So what were you expecting? Manage first, then reap the benefits.

“It wasn’t how I thought it would be.”  “I wasn’t expecting that.” “I was disappointed.”  “It was 100 times better than I expected.”

The world seen through your lens.  Or your friend’s.  Or your child’s.  Or your manager’s.

You see, the potential problem is that everyone’s perspective is slightly different.  We base our expectations (especially of the unknown) on what our experiences tell us.  And what we don’t know, we make up.  It’s what the brain does.  And it does it for all the best reasons: the main one being to keep us safe.

And the brain has a point.  If we rehearse something; imagine how it might work, what we might do, how we might react or behave, then when it actually happens, we’re more in control, or we think we are.  And this works up to a point.  And then you have a situation where other elements are thrown into to the mix: a person, or people who see things differently, outside influences beyond your control, an unexpected emotion that surfaces, and before you know it, you’re finding it hard to deal with.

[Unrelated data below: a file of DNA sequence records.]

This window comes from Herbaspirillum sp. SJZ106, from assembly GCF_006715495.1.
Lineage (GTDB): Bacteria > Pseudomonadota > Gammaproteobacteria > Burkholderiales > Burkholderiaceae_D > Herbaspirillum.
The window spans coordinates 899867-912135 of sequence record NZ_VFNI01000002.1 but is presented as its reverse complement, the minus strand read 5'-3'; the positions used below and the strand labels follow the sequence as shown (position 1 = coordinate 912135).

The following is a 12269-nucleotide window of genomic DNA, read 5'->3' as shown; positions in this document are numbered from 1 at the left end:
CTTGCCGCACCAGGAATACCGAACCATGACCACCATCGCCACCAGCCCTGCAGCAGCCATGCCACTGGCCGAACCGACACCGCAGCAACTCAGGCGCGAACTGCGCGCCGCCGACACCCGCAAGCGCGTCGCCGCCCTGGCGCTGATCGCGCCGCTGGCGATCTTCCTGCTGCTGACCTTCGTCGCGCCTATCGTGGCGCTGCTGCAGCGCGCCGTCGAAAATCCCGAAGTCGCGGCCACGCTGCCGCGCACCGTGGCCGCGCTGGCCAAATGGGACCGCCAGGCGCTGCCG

At the start of a new month, and the approach of the last month of the year, which brings challenges for many of us, let’s think for a moment about how we can manage expectations, both our own and others’.

Communicate – always and often
If you don’t talk about, or ask about what’s expected, how can you possibly nip potential problems in the bud?  Set out in your mind, and discuss, the ideal scenario and work towards it.  Make a plan that everyone buys into, at least, to begin with.

Review – always and often
Of course there will be challenges along the way.  Your initial thoughts may be challenged, or prove to be unrealistic.  So be prepared to rewind, adjust and adapt along the way.  Revisit your plan.  Is it working?  If not, what can be done?  Communicate changes clearly, even if it’s just to yourself.

Be flexible – always and often
If you’re working with others, they may change their minds, or bring new ideas into the mix.  Be open-minded.  If you’re working on something alone, the same applies.  Try to be objective, as best you can.

Ask for help – always and often
No-one has to manage alone, even if it’s a solo project.  There’s a wealth of expertise out there and people love offering help.  So make them feel good too.  Ask.  With teamwork, it’s all about a joint effort, so involve and get involved.

Say “thank you” – always and often
Congratulate yourself on how you’ve done, along the way and at the end, even if the end is not as you first imagined.  Being aware of, and grateful for, what you’ve learnt, both hard and soft lessons, will prepare you for your next experience.  “Thank you” is a very powerful phrase.  Use it wisely.





About Marianna Beckwith